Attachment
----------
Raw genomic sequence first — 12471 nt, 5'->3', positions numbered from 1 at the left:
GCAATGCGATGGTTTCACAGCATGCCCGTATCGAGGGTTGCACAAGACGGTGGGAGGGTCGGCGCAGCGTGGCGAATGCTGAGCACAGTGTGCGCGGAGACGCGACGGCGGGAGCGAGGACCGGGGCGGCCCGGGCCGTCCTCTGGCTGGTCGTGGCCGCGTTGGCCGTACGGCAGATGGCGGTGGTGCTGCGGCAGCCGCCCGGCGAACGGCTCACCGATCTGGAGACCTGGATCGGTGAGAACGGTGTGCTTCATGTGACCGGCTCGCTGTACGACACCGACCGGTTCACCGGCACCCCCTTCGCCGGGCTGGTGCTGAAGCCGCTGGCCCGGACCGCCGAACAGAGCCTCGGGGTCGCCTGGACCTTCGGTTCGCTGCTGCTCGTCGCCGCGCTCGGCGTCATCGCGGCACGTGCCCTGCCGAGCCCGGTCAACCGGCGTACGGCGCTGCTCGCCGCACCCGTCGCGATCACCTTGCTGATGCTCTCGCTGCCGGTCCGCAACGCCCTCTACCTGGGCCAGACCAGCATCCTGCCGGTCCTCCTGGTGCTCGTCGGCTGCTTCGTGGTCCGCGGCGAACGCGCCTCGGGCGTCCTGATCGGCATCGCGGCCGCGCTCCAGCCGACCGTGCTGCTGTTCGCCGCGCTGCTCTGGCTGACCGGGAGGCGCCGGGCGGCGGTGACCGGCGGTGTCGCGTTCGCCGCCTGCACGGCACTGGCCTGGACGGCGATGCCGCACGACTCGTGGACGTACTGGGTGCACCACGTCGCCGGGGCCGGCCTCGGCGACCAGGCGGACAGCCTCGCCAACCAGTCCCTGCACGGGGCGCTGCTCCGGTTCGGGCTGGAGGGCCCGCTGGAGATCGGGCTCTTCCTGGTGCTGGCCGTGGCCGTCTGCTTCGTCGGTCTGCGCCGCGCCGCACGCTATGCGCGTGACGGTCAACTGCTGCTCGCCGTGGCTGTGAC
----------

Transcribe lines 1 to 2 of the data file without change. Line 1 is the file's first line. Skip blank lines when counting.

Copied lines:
Raw genomic sequence first — 12471 nt, 5'->3', positions numbered from 1 at the left:
GCAATGCGATGGTTTCACAGCATGCCCGTATCGAGGGTTGCACAAGACGGTGGGAGGGTCGGCGCAGCGTGGCGAATGCTGAGCACAGTGTGCGCGGAGACGCGACGGCGGGAGCGAGGACCGGGGCGGCCCGGGCCGTCCTCTGGCTGGTCGTGGCCGCGTTGGCCGTACGGCAGATGGCGGTGGTGCTGCGGCAGCCGCCCGGCGAACGGCTCACCGATCTGGAGACCTGGATCGGTGAGAACGGTGTGCTTCATGTGACCGGCTCGCTGTACGACACCGACCGGTTCACCGGCACCCCCTTCGCCGGGCTGGTGCTGAAGCCGCTGGCCCGGACCGCCGAACAGAGCCTCGGGGTCGCCTGGACCTTCGGTTCGCTGCTGCTCGTCGCCGCGCTCGGCGTCATCGCGGCACGTGCCCTGCCGAGCCCGGTCAACCGGCGTACGGCGCTGCTCGCCGCACCCGTCGCGATCACCTTGCTGATGCTCTCGCTGCCGGTCCGCAACGCCCTCTACCTGGGCCAGACCAGCATCCTGCCGGTCCTCCTGGTGCTCGTCGGCTGCTTCGTGGTCCGCGGCGAACGCGCCTCGGGCGTCCTGATCGGCATCGCGGCCGCGCTCCAGCCGACCGTGCTGCTGTTCGCCGCGCTGCTCTGGCTGACCGGGAGGCGCCGGGCGGCGGTGACCGGCGGTGTCGCGTTCGCCGCCTGCACGGCACTGGCCTGGACGGCGATGCCGCACGACTCGTGGACGTACTGGGTGCACCACGTCGCCGGGGCCGGCCTCGGCGACCAGGCGGACAGCCTCGCCAACCAGTCCCTGCACGGGGCGCTGCTCCGGTTCGGGCTGGAGGGCCCGCTGGAGATCGGGCTCTTCCTGGTGCTGGCCGTGGCCGTCTGCTTCGTCGGTCTGCGCCGCGCCGCACGCTATGCGCGTGACGGTCAACTGCTGCTCGCCGTGGCTGTGAC